If you like cute, fluffy animals and have £5,000 to spare, you can now buy a pet Siberian silver fox. And don’t worry, these foxes are properly tame: they use litter trays, love being brushed and even get along with cats and dogs. There are now so many people in the US, Netherlands and Germany who want, and can afford, to live with a fox, that you can place an order online to get an eight-week old cub delivered.

But why, or how, would anyone breed a tame fox? The programme was started in 1948 by Dmitry Belyaev, a biologist and former head of the Department of Fur Animal Breeding in Moscow. The dominant paradigm in Soviet biology at the time was the doctrine now known as Lysenkoism. Quack scientist Trofim Lysenko had become famous by proposing the “innovative” yield-boosting technique of storing winter crops though the cold months, cooling them down and then sowing in spring. Lysenko’s bogus theories quickly became official policy: his advocacy for the Lamarckian theory of the inheritance of developed traits fitted neatly with Stalin’s political interests, and he was happy to advance his career by giving politically compliant speeches and slandering his academic opponents, who were mostly geneticists. Ultimately, genetics was outlawed as an “anti-Soviet-pseudoscience” in 1933; most people working in the field were dismissed from their posts, and, by 1938, sent to labour camps.

Siberian foxes making perfect pets in the US

Despite this repression, some scientists continued to pursue their interests under a suitable disguise. Such was the case with Belyaev, who lost his job and had to leave Moscow but who was fortunate enough to avoid the camps and to manage to continue his genetics research in Novosibirsk, pretending it was an investigation into animal psychology.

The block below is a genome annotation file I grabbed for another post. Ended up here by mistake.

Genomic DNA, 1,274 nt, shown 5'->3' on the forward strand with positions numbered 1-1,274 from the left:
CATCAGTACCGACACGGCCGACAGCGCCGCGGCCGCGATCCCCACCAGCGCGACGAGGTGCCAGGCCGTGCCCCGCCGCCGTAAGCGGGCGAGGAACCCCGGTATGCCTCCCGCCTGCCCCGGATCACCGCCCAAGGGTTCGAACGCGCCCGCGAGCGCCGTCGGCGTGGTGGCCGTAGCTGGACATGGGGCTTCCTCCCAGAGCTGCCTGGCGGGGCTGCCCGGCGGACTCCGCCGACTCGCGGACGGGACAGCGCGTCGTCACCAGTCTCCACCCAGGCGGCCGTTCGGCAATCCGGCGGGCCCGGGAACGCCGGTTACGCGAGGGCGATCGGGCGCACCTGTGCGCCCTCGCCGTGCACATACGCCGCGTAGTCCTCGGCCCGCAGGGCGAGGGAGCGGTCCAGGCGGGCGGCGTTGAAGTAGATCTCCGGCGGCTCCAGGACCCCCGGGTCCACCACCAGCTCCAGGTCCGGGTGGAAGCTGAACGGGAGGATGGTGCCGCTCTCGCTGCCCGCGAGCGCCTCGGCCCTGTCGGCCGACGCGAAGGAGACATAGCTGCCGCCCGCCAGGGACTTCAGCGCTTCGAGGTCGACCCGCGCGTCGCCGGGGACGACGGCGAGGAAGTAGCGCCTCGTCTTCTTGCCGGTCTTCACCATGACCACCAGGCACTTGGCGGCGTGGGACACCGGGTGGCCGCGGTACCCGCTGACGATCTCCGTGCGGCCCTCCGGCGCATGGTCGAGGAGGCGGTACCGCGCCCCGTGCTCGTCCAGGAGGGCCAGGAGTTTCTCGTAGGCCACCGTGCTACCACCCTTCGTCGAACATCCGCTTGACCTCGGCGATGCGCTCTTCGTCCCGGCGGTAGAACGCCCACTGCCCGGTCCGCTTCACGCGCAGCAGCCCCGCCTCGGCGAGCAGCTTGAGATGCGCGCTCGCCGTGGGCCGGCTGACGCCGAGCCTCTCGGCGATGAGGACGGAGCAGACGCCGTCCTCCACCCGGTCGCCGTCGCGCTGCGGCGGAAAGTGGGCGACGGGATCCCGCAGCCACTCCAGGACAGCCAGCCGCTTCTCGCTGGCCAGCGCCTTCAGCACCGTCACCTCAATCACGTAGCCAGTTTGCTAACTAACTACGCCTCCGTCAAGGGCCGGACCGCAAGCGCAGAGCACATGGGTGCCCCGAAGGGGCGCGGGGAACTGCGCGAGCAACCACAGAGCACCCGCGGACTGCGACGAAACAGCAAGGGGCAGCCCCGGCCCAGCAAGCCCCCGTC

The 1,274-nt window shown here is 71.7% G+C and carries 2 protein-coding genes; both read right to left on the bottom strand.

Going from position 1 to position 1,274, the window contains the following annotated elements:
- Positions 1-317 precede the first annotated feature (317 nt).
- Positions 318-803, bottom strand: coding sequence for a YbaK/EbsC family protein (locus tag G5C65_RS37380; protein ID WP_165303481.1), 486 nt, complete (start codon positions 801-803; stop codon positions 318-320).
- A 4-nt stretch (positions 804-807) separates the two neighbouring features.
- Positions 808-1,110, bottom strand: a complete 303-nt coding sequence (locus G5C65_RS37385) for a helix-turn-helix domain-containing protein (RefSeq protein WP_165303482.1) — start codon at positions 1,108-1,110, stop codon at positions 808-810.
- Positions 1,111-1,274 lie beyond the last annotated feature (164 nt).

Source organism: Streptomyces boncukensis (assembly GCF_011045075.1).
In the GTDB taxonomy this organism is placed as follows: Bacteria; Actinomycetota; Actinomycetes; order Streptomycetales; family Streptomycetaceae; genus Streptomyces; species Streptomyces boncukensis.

"A fox that is not just tame, but smart too — much smarter than its wild cousins"

This study turned into a 50-year experiment at what became the Institute of Cytology and Genetics. Belyaev chose to work with foxes because he was particularly interested in the way wild animals are transformed by domestication; he believed that tolerance of humans was the key, and that this behaviour was genetic. Sequencing the genome was, of course, technologically impossible at that time. But reproducing the evolutionary process through selective breeding seemed to be an achievable, though lengthy, experiment. Mating pairs were chosen for lack of fear or aggressive behaviour and after 40 generations, physiological, hormonal and neurochemical changes became apparent in cubs. The result is a genetically tame, blue-eyed, patchwork-coated, dog-like fox that wags its tail, barks when excited and enjoys human company. These foxes look and behave very much like Border Collies, and, remarkably, follow human social cues like pointing and eye movements. Selecting against fear and aggression has created a fox that is not just tame, but smart too — much smarter than its wild cousins.

"With the Humanzee experiment, Ivanov tried to create a human/ape hybrid"

The taming of the Siberian foxes was the first successful Soviet attempt to create something like a new species, but not the only one. Another, less well known, and somewhat more sinister, was the the mid-1920s Humanzee experiment, in which biologist Ilya Ivanov tried to create a human/ape hybrid. He started with his own sperm and a few chimpanzee females but none of his attempts resulted in a pregnancy. In 1929 he designed another set of experiments, this time involving ape sperm and human female volunteers, but was delayed considerably by the lack of animal subjects. Shortly afterwards Lysenko began his war on genetics and the experiments were stopped entirely. Ivanov, like most of his colleagues, was sent to the Gulag, where he died.